The Lab

From Mystical Realizations to Management Promotion: A case report of how one professional developed a spiritual psilocybin practice


One of the challenges around psychedelic coaching is how abstract and impractical mystical experiences can often sound. Clients may try to articulate ineffable high-dose experiences where they feel a sense of oneness with the universe, but then struggle to explain how such a profound realization can make a practical difference in their everyday lives.

This is why I really like a case report from Tori*, who used a combination of high-dose spiritual work and regular microdosing with psilocybin to reform her otherwise harsh management style.

Tori explains how an experience of universal interconnectedness led her to “soften” her own self-judgement and, then, by extension, to become less angry when her colleagues did not meet her unnecessarily strict standards of performance.

She believes her newfound respect at work directly led to a promotion.

The field of psychedelic science is still grappling with the decision to include mystical measurements in its assessment practices. Still, Tori’s case provides evidence of the benefit of a mystical experience, while also offering a practical example for how to integrate spirituality into a client’s life.

Background on the case

Tori, a mid-career professional in the human rights field, had achieved success in an intense, performance-driven work culture. She was glad to be working in a field that deeply resonated with her values.

As part of her drive to achieve, however, Tori had internalized expectations of perfection and operated according to a self-critical work ethic.

Accustomed to high, exacting standards, she had come to the point where she reacted harshly to any misstep, whether it was hers or someone else’s. In short, she lacked empathy for human error. Her impulse for self-judgement, while understandable in the context of her work environment, was unhealthy and, by her own admission, led her to “break” herself.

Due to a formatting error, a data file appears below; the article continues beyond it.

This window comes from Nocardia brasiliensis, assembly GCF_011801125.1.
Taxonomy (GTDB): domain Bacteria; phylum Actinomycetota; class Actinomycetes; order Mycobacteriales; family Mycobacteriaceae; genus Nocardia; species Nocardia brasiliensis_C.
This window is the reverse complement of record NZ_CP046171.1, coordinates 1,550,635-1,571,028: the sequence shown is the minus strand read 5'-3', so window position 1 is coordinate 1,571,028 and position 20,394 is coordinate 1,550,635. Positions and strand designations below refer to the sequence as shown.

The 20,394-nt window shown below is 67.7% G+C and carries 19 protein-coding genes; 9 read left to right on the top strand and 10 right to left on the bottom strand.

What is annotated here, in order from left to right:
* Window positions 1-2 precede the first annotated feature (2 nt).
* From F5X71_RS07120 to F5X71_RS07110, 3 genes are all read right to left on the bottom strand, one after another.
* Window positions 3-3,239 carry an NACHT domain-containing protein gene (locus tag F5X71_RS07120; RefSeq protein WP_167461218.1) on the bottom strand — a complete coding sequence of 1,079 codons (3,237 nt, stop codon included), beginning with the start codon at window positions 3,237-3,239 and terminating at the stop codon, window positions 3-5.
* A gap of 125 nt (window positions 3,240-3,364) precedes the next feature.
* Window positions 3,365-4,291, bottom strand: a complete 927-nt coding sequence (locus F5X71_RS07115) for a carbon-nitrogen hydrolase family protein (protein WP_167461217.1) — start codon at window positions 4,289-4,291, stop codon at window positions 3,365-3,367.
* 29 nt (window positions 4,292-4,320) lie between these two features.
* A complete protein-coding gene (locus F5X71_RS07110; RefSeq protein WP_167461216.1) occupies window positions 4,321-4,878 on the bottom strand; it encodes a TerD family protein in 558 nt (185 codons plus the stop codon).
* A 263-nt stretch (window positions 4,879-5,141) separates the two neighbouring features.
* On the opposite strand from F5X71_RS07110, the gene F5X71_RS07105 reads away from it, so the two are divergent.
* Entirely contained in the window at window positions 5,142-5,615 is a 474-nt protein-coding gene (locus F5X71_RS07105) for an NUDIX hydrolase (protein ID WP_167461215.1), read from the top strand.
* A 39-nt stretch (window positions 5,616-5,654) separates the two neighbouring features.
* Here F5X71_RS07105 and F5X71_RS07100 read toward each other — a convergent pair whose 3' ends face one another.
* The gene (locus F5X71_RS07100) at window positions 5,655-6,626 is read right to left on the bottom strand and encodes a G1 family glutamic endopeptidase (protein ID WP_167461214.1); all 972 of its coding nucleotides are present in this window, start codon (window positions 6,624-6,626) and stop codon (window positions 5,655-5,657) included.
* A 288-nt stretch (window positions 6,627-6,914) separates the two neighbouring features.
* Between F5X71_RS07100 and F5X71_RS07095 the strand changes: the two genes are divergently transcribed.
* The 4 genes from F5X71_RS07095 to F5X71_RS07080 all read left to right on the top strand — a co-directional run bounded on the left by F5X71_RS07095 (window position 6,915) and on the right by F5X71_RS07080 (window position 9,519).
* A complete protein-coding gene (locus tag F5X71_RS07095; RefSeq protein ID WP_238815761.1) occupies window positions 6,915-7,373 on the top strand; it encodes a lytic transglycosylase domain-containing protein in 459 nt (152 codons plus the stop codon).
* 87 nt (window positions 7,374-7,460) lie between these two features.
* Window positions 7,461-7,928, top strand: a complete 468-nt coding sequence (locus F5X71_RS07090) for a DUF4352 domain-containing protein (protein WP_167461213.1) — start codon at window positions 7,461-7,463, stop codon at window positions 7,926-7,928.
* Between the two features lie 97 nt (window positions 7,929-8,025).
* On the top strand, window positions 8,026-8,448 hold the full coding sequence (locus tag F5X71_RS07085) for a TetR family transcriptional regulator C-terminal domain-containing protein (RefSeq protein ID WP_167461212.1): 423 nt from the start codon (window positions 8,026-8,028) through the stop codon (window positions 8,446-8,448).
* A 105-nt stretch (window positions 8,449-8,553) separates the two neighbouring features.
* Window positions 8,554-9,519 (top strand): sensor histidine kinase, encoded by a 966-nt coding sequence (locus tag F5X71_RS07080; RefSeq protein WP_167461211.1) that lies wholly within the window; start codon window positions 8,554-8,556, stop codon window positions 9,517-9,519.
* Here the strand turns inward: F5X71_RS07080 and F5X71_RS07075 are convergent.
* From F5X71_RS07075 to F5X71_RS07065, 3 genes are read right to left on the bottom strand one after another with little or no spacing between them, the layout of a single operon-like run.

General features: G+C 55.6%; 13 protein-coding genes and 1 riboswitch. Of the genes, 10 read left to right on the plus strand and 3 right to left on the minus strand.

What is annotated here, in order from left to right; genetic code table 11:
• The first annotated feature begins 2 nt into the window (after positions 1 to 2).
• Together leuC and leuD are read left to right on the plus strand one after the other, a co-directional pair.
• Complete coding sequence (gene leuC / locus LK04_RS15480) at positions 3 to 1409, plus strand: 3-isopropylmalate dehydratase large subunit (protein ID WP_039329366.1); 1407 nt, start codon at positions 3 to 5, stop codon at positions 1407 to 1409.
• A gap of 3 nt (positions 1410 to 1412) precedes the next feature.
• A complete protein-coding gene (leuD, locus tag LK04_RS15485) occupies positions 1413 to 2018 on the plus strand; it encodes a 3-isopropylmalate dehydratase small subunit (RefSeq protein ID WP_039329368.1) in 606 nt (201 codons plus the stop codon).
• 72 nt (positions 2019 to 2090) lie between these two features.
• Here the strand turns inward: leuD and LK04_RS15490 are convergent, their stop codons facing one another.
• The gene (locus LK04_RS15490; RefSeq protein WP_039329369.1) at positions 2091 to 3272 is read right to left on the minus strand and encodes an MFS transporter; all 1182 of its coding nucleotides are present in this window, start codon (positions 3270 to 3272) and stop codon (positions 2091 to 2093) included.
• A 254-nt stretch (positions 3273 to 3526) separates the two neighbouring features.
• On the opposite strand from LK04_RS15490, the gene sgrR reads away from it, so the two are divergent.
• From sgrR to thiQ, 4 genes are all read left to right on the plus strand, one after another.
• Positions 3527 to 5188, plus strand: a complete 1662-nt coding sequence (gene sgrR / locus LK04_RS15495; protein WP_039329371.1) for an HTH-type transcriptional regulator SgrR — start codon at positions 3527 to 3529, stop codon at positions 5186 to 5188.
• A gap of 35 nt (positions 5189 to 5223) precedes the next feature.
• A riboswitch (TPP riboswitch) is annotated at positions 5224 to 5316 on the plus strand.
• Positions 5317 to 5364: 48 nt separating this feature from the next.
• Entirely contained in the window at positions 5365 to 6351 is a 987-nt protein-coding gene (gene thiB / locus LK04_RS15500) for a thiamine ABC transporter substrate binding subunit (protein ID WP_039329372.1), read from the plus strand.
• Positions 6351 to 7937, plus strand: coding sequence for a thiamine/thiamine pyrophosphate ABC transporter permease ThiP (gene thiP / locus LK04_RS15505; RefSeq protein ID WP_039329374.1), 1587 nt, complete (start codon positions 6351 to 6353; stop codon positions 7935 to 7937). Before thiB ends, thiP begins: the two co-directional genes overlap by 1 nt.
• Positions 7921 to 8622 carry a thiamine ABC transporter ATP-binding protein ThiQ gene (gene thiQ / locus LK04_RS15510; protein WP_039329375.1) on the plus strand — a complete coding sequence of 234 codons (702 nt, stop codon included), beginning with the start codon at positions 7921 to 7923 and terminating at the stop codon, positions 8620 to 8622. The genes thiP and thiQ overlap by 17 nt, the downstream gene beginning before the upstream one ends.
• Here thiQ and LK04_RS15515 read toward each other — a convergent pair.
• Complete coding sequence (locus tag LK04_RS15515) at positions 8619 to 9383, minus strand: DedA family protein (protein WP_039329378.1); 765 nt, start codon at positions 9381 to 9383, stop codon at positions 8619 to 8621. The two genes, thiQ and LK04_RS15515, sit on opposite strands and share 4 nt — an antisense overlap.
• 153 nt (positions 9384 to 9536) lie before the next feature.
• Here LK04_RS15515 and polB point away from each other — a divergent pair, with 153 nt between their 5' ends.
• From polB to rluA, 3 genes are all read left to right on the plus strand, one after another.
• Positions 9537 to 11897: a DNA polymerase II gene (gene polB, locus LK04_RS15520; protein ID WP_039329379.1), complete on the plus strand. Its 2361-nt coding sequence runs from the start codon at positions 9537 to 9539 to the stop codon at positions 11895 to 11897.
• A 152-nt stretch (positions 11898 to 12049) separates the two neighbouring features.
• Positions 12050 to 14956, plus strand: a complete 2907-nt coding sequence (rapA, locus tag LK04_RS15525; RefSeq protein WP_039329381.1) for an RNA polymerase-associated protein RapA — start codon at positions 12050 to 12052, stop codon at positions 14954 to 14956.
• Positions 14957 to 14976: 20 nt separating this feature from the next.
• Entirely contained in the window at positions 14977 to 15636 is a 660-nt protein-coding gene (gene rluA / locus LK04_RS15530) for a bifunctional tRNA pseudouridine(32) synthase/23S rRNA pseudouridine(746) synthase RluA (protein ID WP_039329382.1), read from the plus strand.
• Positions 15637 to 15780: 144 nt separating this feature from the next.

In the past, Tori had tried meditation, but it did not stick.

How Psychedelics Made a Difference

Tori says that three high-dose psilocybin experiences prior to microdosing triggered a drastic change in her outlook on life.

Her once narrow and harsh perspective shifted to one of expansive appreciation:

“I just have a much deeper gratitude for my own existence as well as for all creation,” she notes. Moreover, she says “the illusion of separation has eroded for me over time and I have a much deeper sense of interconnection and inter-being with all living matter.” In the end, she says, this “has had wonderful consequences in every part of my life.”

Research has shown that psilocybin, especially in conjunction with spiritual practices like meditation, can bring about so-called mystical experiences that correspond with the interconnected feeling described by Tori. Such experiences often lead to lasting positive changes to one’s personality and worldview. Additional studies of low-dose and short-course psilocybin use have shown increased empathy and prosocial behavior in participants. These reactions are caused by activation of the brain’s serotonin 2A/1A receptors and alteration of the default mode network, a set of linked brain regions that is active when a person is awake but lacking a specific external locus of attention.

With her history  of chronic self-criticism, unsuccessful attempts at meditation, and meaningful macrodoses with psilocybin, Tori then began microdosing. Ultimately, it was microdosing that helped her integrate her mystical realizations into her regular professional and personal activities.